Block Green’s mission is to replicate the resounding success of ESG-driven investments with the development of a new sustainability framework for Bitcoin mining. This framework aims to incentivize miners by offering a premium for their operations if they are powered by clean and/or renewable energy sources. We strive to create a positive impact through our sustainability framework which aligns the financial interests of miners with the goal of reducing the carbon footprint of mining operations. By rewarding miners who prioritize clean energy, we contribute to the global efforts towards mitigating climate change and promoting a sustainable future.

One of the challenges with ESG is a lack of transparency in rating methodologies and a lack of focus on useful information that encourages ESG-driven investment. We are building a framework that is based on existing international standards that are tailored to the Bitcoin mining industry and which will set the bar for transparency, adopt universal benchmarks, and report useful metrics and information that will inform and drive capital toward sustainable green hashrate.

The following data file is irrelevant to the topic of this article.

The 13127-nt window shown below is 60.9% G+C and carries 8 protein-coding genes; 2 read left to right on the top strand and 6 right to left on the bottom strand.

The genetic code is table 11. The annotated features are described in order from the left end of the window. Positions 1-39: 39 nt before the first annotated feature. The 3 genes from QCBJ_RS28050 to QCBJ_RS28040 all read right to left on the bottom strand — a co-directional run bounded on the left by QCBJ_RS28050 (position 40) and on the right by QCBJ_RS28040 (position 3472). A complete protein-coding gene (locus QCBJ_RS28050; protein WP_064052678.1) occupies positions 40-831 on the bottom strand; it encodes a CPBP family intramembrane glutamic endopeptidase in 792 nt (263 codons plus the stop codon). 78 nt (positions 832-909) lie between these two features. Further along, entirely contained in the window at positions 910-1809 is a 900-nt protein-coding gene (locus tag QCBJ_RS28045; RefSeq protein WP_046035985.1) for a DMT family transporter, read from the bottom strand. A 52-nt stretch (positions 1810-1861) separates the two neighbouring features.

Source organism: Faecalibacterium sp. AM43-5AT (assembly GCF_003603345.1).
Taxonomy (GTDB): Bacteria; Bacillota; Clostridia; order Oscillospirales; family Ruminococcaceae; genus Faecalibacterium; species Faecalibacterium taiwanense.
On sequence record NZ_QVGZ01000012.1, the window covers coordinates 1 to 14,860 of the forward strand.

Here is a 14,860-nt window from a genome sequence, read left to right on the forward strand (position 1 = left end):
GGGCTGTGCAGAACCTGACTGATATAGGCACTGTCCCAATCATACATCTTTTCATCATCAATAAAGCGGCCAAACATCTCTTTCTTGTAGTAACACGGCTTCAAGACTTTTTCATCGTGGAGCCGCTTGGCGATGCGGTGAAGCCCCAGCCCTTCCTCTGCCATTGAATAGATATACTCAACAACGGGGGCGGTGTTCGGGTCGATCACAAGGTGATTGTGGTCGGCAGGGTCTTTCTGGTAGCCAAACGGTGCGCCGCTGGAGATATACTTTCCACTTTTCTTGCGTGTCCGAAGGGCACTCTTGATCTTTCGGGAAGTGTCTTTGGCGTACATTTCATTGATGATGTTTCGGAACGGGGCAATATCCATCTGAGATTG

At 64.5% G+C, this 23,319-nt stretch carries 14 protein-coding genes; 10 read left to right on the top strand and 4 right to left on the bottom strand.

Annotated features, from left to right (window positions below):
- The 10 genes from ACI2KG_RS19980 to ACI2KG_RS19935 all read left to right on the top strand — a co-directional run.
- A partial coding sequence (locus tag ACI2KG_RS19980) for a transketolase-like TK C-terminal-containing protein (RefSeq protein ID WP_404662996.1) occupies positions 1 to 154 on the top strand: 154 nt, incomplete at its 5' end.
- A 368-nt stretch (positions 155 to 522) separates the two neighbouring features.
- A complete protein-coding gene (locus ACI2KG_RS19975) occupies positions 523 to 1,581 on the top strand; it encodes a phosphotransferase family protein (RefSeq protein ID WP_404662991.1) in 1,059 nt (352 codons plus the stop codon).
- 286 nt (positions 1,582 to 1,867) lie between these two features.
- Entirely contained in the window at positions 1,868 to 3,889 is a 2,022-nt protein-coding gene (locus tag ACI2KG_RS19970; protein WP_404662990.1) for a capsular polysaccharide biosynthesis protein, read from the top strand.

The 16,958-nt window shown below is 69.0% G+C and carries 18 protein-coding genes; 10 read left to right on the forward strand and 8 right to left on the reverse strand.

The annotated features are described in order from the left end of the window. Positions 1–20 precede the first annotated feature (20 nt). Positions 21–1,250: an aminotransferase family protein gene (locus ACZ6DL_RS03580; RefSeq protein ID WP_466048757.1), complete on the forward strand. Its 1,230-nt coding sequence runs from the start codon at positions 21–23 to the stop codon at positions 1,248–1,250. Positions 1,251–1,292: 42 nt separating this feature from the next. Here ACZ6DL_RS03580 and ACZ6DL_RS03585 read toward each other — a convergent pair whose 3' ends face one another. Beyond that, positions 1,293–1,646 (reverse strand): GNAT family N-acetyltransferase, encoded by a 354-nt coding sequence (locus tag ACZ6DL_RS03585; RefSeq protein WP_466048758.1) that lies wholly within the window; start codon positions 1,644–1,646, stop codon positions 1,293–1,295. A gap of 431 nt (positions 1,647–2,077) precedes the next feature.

We aim to bring about a paradigm shift in mining profitability by introducing a sustainability framework that aligns financial incentives with our commitment to promoting environmental responsibility. Overall, Block Green’s sustainability framework represents a significant step forward in incentivizing and promoting environmentally conscious mining practices, ultimately driving positive change in the Bitcoin industry.

Change Through Incentives